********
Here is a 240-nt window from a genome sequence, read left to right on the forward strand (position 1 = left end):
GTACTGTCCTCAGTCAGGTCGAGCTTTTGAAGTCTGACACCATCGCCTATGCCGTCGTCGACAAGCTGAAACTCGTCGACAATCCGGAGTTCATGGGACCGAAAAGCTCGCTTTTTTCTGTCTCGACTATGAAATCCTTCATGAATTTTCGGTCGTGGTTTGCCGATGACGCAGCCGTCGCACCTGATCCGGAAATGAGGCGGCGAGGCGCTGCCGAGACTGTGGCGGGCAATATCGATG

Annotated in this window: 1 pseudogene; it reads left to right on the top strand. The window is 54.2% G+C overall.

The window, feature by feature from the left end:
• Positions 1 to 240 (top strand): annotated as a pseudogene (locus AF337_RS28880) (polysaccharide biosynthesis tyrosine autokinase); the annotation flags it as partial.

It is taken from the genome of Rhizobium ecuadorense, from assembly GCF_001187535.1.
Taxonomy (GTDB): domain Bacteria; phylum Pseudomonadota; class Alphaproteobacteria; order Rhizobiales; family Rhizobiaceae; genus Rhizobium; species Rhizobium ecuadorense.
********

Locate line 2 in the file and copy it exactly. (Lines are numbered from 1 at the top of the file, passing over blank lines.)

GTACTGTCCTCAGTCAGGTCGAGCTTTTGAAGTCTGACACCATCGCCTATGCCGTCGTCGACAAGCTGAAACTCGTCGACAATCCGGAGTTCATGGGACCGAAAAGCTCGCTTTTTTCTGTCTCGACTATGAAATCCTTCATGAATTTTCGGTCGTGGTTTGCCGATGACGCAGCCGTCGCACCTGATCCGGAAATGAGGCGGCGAGGCGCTGCCGAGACTGTGGCGGGCAATATCGATG